The summer before I started middle school, my best friend moved to Florida. When the “For Sale” sign first appeared in the yard, we knew things were getting serious, and started our plot to get them to stay. Unfortunately, our mastermind plan was to uproot the sign from the lawn and stash it in the basement, next to the family computer, where it was (almost immediately) found. When this measure failed, we promised to refuse to tidy up around the house when the realtor was showing it, yelling loudly in adjacent rooms that “this house stinks” and “who would want to live here?!” In the end though, it was all for naught. The moving trucks came. Boxes were packed and loaded with all the essentials.
My best friend duct-taped her life into cardboard cubes. I was the only thing that didn’t fit in the boxes, the only thing left behind. And then, she was gone.
And then, I was in sixth grade, the first year at a new school. The lockers were impossible to open unless you spoke Parseltongue; the teachers expected you to have a binder for each class, with tabs down the spine labeled “homework” and “classwork;” everything fit neatly into one or the other. When I came home from school on my first day, I was no longer able to run across my yard, splash through the creek, and tiptoe across a splintery deck to arrive at her door.
I had always been a good student, but from then on, I became even more deeply invested in school. Most of my friends were now new people I had met at school. I assumed, wrongly, that by excelling in school I would be able to make more friends more quickly. It was okay with me, though, because there was an end goal: college admissions. Getting into a good college would mean a life of happiness, academic and personal success. Everything I did was geared towards my future university, consciously or subconsciously.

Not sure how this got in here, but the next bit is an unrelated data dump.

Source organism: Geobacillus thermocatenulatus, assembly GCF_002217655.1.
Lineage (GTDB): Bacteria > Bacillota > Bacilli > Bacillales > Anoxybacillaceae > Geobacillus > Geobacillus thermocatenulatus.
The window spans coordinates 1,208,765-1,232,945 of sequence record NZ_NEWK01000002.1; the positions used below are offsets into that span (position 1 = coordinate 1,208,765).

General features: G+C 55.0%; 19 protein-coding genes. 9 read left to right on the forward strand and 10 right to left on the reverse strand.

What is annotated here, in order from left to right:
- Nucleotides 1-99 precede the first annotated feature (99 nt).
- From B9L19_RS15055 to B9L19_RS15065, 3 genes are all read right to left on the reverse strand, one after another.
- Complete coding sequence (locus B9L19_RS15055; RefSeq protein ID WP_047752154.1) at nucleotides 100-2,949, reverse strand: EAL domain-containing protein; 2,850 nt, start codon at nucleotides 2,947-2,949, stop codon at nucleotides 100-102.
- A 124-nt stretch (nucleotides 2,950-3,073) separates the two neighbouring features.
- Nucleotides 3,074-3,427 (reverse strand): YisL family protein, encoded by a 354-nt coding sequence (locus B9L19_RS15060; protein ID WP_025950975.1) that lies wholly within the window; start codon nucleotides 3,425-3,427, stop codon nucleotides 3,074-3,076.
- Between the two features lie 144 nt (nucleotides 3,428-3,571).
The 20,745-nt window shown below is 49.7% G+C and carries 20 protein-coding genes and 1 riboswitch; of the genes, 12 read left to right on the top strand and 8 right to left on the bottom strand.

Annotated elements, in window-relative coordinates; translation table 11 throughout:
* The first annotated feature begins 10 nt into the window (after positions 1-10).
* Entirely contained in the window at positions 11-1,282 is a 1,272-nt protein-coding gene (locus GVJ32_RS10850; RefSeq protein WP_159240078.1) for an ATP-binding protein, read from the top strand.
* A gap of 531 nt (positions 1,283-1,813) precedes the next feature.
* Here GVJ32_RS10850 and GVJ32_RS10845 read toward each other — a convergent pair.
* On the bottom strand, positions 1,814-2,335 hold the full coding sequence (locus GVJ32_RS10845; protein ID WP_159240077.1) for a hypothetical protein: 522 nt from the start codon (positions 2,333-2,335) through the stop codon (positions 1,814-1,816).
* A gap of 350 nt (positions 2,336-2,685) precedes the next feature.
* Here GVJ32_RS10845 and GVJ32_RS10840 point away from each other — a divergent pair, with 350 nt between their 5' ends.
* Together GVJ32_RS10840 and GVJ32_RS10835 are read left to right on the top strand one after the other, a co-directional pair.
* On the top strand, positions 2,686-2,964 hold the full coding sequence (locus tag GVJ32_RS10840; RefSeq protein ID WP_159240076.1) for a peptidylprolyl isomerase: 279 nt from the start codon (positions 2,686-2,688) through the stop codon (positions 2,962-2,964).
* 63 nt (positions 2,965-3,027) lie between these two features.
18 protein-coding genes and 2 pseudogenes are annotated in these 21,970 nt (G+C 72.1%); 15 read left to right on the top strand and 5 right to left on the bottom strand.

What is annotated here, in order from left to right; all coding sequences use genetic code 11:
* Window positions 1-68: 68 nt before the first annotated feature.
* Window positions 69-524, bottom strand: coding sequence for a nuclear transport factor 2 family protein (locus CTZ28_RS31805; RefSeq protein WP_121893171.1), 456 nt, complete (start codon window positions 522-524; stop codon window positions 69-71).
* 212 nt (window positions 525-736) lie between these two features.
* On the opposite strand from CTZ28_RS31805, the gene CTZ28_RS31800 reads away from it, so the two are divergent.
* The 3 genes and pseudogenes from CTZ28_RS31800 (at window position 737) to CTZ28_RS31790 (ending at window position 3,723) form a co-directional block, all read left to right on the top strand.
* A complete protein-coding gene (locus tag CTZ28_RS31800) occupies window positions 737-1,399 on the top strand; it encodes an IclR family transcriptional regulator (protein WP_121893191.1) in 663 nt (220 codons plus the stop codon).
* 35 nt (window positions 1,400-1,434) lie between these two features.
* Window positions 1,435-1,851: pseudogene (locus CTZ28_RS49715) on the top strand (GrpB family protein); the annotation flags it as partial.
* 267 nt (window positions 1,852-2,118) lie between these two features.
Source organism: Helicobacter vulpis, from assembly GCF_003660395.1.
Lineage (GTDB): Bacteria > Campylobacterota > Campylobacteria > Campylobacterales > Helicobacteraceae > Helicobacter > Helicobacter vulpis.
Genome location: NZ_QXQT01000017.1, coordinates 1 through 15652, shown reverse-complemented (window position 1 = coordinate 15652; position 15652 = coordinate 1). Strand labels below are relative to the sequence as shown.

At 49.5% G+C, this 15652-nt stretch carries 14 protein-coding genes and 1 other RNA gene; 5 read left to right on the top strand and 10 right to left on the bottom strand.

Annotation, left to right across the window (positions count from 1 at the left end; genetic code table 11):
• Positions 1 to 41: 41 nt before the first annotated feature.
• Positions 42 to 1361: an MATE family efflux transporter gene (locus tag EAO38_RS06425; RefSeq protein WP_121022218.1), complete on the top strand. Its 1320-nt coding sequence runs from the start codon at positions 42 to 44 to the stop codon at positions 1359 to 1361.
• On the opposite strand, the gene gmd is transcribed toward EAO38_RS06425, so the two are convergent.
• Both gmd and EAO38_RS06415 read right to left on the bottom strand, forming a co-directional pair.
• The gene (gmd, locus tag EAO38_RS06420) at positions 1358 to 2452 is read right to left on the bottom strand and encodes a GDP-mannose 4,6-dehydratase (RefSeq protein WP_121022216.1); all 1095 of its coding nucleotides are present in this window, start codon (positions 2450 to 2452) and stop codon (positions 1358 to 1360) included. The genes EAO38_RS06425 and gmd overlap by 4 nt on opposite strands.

Then, I got to Cornell, and it was just as I had always dreamed. Sure, it was difficult, but I had been prepared for that. Everyone here was like me. They cared about things, they openly enjoyed reading books and, most importantly, they liked other smart people. I found people I liked, through hobbies, academics and most importantly theatre.
If your mind works anything like mine, you search for the red exit signs the minute you enter a room. You jump every time an alarm clock goes off, because it’s telling you to get up, get a move on, get out of here. On first dates, you imagine grandchildren. I came to Cornell pre-med, imagining the next step was medical school, then internship, etc. As it turns out, there were some unexpected intermediate steps, and it has been a pleasure and a joy to slow down and enjoy them.
There is a transition period, when a play has been in rehearsals for a while, where the lines have left the script behind and stumbled onto the stage, but haven’t yet found their footing inside of the actors’ mouths. The actors blunder through the words as best they can, and if they get completely off-track, they call out, “Line!” Then I, the stage manager, tell them exactly what to say. This has trained me to remember their lines, which I also consider my lines, so that I can provide them with the correct phrase at the correct moment as quickly as possible. I know my lines.
I used to think my place was in academia, and in a sense, it has been. But for the first time in my life, I feel a sense of belonging outside of my GPA and test scores. For the past four years, my nights have been spent lying on theater floors until the sun comes up, hanging lights and ordering pizza, listening to the Next to Normal soundtrack. I fill my life with musical underscores and painted faces and purple lighting.
In the coming weeks, as I duct tape all of my own things into cardboard boxes, a part of Cornell will fit into those boxes. A part of freshman orientation memories, a part of pre-med all nighters, a part of dress rehearsals, a part of my personality, a part of me. I belong here, but as I prepare to leave, Cornell also belongs to me.
And so, goodbye.